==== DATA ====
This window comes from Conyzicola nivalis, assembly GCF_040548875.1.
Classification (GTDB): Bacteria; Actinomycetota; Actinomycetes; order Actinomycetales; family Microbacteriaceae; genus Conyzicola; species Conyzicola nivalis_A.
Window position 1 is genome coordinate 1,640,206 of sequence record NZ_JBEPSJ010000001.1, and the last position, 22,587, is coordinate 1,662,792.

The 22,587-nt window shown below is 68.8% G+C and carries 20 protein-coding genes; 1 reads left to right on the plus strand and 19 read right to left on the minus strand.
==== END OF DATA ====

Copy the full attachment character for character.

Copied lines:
This window comes from Conyzicola nivalis, assembly GCF_040548875.1.
Classification (GTDB): Bacteria; Actinomycetota; Actinomycetes; order Actinomycetales; family Microbacteriaceae; genus Conyzicola; species Conyzicola nivalis_A.
Window position 1 is genome coordinate 1,640,206 of sequence record NZ_JBEPSJ010000001.1, and the last position, 22,587, is coordinate 1,662,792.

The 22,587-nt window shown below is 68.8% G+C and carries 20 protein-coding genes; 1 reads left to right on the plus strand and 19 read right to left on the minus strand.